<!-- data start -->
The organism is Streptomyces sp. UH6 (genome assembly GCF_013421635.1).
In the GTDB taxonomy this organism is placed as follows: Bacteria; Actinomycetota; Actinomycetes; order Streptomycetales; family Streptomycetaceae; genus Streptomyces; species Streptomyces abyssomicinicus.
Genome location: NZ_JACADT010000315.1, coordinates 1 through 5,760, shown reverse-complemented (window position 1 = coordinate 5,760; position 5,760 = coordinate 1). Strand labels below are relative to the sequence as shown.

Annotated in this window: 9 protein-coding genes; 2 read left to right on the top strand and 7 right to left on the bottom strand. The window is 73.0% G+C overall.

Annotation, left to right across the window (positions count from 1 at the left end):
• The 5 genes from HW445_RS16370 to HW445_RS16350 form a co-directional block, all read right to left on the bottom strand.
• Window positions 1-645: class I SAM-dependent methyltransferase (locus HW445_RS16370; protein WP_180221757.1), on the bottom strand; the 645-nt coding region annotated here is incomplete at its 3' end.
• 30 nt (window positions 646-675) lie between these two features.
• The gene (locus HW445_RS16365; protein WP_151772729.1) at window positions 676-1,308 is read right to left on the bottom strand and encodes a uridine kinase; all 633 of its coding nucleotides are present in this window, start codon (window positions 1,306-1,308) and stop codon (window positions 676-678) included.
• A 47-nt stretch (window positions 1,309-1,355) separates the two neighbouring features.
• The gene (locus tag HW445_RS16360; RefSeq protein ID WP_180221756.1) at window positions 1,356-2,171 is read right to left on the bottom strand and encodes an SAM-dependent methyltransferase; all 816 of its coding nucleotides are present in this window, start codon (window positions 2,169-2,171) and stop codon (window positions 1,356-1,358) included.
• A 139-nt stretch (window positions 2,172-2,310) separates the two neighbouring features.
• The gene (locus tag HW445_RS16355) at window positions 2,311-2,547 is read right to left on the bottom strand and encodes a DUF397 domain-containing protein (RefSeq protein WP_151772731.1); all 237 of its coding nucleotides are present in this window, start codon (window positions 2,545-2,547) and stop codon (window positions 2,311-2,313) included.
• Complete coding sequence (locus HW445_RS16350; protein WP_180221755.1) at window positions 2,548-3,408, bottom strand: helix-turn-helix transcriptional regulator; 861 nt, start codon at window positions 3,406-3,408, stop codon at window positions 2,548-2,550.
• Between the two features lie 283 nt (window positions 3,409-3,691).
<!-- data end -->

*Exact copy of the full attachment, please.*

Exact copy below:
The organism is Streptomyces sp. UH6 (genome assembly GCF_013421635.1).
In the GTDB taxonomy this organism is placed as follows: Bacteria; Actinomycetota; Actinomycetes; order Streptomycetales; family Streptomycetaceae; genus Streptomyces; species Streptomyces abyssomicinicus.
Genome location: NZ_JACADT010000315.1, coordinates 1 through 5,760, shown reverse-complemented (window position 1 = coordinate 5,760; position 5,760 = coordinate 1). Strand labels below are relative to the sequence as shown.

Annotated in this window: 9 protein-coding genes; 2 read left to right on the top strand and 7 right to left on the bottom strand. The window is 73.0% G+C overall.

Annotation, left to right across the window (positions count from 1 at the left end):
• The 5 genes from HW445_RS16370 to HW445_RS16350 form a co-directional block, all read right to left on the bottom strand.
• Window positions 1-645: class I SAM-dependent methyltransferase (locus HW445_RS16370; protein WP_180221757.1), on the bottom strand; the 645-nt coding region annotated here is incomplete at its 3' end.
• 30 nt (window positions 646-675) lie between these two features.
• The gene (locus HW445_RS16365; protein WP_151772729.1) at window positions 676-1,308 is read right to left on the bottom strand and encodes a uridine kinase; all 633 of its coding nucleotides are present in this window, start codon (window positions 1,306-1,308) and stop codon (window positions 676-678) included.
• A 47-nt stretch (window positions 1,309-1,355) separates the two neighbouring features.
• The gene (locus tag HW445_RS16360; RefSeq protein ID WP_180221756.1) at window positions 1,356-2,171 is read right to left on the bottom strand and encodes an SAM-dependent methyltransferase; all 816 of its coding nucleotides are present in this window, start codon (window positions 2,169-2,171) and stop codon (window positions 1,356-1,358) included.
• A 139-nt stretch (window positions 2,172-2,310) separates the two neighbouring features.
• The gene (locus tag HW445_RS16355) at window positions 2,311-2,547 is read right to left on the bottom strand and encodes a DUF397 domain-containing protein (RefSeq protein WP_151772731.1); all 237 of its coding nucleotides are present in this window, start codon (window positions 2,545-2,547) and stop codon (window positions 2,311-2,313) included.
• Complete coding sequence (locus HW445_RS16350; protein WP_180221755.1) at window positions 2,548-3,408, bottom strand: helix-turn-helix transcriptional regulator; 861 nt, start codon at window positions 3,406-3,408, stop codon at window positions 2,548-2,550.
• Between the two features lie 283 nt (window positions 3,409-3,691).